European countries have similar systems of mandatory public social systems for sick-leave, unemployment, parenthood leave and early retirement. In Sweden, there are in practice no limits to for how long you could live off these systems. The basic public level of contribution is 80 percent of salary, but most have higher levels than that, due to negotiated extra benefits. For a person with an average income, the benefit from going to work instead of living off these systems is about €5-10 a day due to the high taxes when you do work. Thus, many people choose not to work. Only about 3 million out of the Swedish population of 9 million go to work on an average day. Over 60 percent of the adult population is to some extent dependent on the government.

This is highly destructive. You cannot punish work and reward living off the work of others. Especially if you believe that it would be good if more people do work and growth increases. There should be a limit to how long you can live off the systems and the high levels should be reduced to a basic level, perhaps half of the level today. Then, incentives to work would be of a totally different kind and public expenses substantially lower. The labor supply would increase. In turn, less government intervention would open a new market of private insurance where free competition would create new and better systems that will, for example, make sick people healthy again so they can get back to work.

3. Free enterprise in welfare services

In Western Europe, the government finances most welfare services like health care, child and elderly care, school and higher education. In many countries, the services are also almost entirely provided by government. Basically this is the system of the planned economy - one that finances, one that provides, a monopoly. Thus, you get lines of people waiting for treatment, you get inefficiency and a waste of resources. In the labor market perspective you get people working in the public monopolies with low salaries, little influence and you hamper the emergence of a new service sector.

Today, public welfare services try to perform everything for everyone but fail for so many. The resources would be better used if there were a clear limit as to what the public services provide and what they don't provide and you thus instead have to buy for yourself. And the basic services paid for by the government should always be procured in the market among private companies. This would lead to better functioning services and a vast market for private welfare companies. A new service sector could emerge and competition could improve the services. The staff could get better salaries since they get to choose between different employers and, not least, be able to start their own business.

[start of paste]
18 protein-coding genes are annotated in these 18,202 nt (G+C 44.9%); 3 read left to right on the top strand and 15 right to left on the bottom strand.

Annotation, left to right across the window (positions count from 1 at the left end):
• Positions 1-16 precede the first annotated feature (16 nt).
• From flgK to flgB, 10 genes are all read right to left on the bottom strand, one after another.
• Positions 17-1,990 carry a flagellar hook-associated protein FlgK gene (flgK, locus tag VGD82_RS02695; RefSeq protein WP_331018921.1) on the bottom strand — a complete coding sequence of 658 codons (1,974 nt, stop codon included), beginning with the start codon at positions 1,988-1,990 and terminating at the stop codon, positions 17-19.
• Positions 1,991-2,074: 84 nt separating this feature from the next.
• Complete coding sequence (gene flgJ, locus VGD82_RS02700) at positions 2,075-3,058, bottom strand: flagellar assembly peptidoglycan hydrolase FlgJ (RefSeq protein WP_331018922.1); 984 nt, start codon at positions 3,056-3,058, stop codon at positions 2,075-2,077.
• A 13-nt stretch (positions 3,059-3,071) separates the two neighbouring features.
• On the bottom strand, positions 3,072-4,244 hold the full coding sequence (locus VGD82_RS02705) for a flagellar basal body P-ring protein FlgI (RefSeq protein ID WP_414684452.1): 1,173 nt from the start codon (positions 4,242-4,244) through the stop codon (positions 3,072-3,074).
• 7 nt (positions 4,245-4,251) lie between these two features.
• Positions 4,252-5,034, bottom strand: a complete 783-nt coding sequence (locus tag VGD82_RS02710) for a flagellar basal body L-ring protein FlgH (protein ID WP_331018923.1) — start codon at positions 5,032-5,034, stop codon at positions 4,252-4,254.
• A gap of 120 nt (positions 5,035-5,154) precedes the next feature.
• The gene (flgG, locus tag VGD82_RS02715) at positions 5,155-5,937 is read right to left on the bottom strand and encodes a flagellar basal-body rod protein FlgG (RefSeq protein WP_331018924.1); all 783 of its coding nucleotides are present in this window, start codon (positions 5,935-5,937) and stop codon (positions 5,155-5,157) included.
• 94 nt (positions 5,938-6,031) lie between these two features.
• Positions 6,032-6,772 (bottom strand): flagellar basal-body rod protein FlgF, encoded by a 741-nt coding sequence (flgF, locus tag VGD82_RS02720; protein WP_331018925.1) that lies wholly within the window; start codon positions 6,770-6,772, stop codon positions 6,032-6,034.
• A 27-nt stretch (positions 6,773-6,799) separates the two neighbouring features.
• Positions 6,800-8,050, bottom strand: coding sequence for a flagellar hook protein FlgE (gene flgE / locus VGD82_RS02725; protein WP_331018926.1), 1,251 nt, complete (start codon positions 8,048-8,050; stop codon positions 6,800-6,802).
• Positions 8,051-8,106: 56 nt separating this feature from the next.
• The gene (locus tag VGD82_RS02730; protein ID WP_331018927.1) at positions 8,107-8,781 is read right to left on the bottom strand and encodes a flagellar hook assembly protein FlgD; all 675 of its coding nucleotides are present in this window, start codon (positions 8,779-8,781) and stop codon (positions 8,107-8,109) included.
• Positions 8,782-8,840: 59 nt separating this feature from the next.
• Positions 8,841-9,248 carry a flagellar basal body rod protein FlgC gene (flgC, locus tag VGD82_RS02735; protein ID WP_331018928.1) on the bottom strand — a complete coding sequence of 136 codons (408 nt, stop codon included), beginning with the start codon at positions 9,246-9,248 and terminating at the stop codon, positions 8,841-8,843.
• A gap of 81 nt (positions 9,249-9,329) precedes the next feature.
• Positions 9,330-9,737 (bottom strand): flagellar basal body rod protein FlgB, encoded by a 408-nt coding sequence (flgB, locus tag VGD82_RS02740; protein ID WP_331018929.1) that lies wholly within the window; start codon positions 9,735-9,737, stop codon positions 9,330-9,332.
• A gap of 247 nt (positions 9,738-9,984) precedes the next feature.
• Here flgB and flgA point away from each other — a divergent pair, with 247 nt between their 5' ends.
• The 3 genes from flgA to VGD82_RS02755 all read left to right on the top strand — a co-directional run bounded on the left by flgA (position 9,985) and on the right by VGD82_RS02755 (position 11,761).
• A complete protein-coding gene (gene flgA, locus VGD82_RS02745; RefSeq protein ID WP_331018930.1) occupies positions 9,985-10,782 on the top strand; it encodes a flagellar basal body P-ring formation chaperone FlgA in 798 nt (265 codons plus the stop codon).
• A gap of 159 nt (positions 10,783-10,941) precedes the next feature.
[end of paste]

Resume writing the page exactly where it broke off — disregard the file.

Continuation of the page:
4. Lower taxes

Western Europe has the highest taxes in the world. Naturally, this makes our climate for creative business and work less attractive, not least in the global perspective. In Sweden, the average wage per hour for a worker in the industry is about €20, in China it is €1. It is not matched by a difference in productivity, and taxes are of course one explanation for the difference. Every third Swedish company has outsourced production in recent years. This is not a threat - the fact that China, India, Brazil and others grow is a great promise - but it is a challenge for the West.

Several taxes have already been lowered. Capital taxes are lower, since capital otherwise leaves the country. Corporate taxes are lowered - Austria just lowered its rate from 34 to 25 percent following EU enlargement. But the total tax pressure remains stubbornly extreme - and harmful. The reforms of pensions, social security and welfare services that I have mentioned would make radical tax reductions possible. Especially harmful taxes on work and enterprise could be abolished and tax pressure lowered. This would make work more attractive, improve the business climate and increase economic growth.

Government is not the solution to our problems, government is the problem. Government is the main obstacle standing in the way for more jobs, more companies, higher growth and thus better living standards. The direction of the reforms for a brighter future must be the reduction of big government. And thereby the release of the creative forces of humanity.

This is the way to a better society. Stronger incentives to work will lead to more people working, and lower tax pressure lead to higher growth. We have to talk openly about this, we can't hide the necessity of big changes behind rhetoric and policy changes on the margin. Europe can again become a beacon of growth and impressive living standards - if we want to.

The author is director of the Swedish free market think-tank Timbro and author of "The Final Collapse of Big Government" (not yet in English)